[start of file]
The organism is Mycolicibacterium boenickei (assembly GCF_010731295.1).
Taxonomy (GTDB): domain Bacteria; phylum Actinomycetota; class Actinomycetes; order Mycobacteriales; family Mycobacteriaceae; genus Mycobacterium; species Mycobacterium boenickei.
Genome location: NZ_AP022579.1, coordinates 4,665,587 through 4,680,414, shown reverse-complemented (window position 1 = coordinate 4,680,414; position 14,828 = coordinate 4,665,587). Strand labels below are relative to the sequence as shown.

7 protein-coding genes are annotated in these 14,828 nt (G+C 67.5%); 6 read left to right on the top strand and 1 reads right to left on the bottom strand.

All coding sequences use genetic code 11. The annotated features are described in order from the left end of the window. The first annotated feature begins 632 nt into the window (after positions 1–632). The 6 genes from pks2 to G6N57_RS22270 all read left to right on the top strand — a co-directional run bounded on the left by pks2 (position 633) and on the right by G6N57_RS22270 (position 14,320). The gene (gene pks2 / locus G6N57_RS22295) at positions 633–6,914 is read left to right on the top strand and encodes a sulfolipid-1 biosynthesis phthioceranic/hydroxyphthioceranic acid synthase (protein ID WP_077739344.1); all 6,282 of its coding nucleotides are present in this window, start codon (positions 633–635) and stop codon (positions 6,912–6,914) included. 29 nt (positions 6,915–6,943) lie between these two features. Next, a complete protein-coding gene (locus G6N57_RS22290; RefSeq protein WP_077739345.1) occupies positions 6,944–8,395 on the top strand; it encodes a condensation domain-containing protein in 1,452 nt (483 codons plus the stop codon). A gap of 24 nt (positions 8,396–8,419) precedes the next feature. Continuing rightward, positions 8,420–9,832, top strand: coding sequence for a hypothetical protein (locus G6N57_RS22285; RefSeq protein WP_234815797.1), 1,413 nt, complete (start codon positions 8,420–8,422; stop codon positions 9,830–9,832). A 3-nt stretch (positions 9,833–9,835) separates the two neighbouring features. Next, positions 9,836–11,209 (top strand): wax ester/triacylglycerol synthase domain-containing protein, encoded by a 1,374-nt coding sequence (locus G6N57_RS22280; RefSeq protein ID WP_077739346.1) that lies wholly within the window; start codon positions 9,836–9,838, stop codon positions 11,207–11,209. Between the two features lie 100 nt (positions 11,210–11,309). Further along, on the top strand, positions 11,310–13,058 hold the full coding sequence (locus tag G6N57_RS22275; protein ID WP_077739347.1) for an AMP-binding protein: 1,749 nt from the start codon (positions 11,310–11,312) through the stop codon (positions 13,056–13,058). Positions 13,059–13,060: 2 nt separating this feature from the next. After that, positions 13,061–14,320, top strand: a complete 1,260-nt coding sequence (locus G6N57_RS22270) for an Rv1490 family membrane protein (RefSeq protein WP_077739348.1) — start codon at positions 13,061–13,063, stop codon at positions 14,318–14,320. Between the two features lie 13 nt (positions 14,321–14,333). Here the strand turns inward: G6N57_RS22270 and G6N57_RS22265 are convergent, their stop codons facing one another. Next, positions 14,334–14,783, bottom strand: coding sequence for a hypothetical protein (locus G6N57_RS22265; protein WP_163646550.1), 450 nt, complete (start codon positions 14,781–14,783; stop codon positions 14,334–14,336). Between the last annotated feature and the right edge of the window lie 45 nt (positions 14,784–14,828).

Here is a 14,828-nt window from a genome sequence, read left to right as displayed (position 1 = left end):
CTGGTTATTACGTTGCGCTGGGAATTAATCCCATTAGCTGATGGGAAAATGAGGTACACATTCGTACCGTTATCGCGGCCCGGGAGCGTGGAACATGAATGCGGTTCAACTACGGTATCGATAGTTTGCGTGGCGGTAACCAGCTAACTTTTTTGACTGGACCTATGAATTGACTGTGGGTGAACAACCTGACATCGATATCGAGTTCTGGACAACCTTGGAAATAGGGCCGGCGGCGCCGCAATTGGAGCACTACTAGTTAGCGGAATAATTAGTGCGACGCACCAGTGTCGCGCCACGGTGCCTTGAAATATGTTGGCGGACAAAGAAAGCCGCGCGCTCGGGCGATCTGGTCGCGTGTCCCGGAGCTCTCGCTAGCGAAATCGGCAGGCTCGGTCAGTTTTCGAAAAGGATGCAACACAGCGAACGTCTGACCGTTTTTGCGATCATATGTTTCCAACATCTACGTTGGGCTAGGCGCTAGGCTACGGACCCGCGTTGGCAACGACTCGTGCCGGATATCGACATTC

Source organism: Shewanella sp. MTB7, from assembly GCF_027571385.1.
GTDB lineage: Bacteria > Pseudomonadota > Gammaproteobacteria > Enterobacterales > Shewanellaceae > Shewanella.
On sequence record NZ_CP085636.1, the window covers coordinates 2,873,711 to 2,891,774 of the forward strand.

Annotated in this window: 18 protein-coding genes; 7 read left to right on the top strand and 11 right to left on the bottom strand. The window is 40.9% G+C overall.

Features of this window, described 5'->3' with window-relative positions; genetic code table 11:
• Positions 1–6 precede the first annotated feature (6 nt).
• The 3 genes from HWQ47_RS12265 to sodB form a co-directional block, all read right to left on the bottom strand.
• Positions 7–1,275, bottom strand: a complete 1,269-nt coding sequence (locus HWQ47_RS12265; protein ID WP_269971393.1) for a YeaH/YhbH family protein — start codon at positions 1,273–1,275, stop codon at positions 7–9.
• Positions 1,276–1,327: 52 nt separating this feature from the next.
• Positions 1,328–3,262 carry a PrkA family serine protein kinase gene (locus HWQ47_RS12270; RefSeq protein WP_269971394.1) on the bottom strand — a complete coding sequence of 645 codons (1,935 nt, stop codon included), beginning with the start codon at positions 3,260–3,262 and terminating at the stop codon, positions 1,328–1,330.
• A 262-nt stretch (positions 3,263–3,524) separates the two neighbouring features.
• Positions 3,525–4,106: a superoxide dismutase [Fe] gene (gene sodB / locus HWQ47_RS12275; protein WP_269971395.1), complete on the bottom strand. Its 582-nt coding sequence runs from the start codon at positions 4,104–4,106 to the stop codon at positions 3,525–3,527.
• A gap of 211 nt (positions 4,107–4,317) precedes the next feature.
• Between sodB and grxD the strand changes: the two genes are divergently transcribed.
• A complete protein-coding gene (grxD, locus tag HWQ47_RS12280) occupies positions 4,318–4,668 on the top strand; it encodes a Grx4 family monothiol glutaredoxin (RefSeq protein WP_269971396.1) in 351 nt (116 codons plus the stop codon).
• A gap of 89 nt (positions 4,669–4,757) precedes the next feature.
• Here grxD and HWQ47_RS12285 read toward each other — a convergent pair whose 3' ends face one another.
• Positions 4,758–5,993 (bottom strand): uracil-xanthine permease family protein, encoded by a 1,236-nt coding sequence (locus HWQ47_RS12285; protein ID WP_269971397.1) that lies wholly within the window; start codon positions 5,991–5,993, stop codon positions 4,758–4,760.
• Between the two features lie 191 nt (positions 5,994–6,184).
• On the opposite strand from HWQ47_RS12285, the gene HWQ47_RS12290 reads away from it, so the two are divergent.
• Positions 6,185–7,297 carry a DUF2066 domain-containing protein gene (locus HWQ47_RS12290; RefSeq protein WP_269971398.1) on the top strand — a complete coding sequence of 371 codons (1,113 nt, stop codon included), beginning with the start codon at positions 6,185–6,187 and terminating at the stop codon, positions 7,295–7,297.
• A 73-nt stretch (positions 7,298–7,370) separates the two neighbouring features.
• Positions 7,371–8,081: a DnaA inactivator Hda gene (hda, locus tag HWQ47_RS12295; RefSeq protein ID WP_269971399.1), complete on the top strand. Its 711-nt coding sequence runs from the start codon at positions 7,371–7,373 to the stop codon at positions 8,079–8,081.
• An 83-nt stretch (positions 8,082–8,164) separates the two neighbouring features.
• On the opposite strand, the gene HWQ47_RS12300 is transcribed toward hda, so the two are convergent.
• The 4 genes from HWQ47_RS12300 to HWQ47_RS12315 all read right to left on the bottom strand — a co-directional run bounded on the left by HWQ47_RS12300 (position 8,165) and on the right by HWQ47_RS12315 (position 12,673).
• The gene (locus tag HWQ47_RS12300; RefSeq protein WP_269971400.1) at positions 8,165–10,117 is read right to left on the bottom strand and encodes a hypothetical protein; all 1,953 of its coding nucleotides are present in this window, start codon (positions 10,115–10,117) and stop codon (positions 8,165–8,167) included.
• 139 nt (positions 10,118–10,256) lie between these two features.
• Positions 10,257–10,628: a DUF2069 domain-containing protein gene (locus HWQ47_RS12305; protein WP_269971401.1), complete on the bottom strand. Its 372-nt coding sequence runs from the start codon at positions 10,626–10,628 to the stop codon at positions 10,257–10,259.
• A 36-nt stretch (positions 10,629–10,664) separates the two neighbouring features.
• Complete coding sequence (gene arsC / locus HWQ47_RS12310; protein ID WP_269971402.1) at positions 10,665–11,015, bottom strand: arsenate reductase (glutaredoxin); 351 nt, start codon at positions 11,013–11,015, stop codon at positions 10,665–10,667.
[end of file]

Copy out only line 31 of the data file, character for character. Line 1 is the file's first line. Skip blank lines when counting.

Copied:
• An 83-nt stretch (positions 8,082–8,164) separates the two neighbouring features.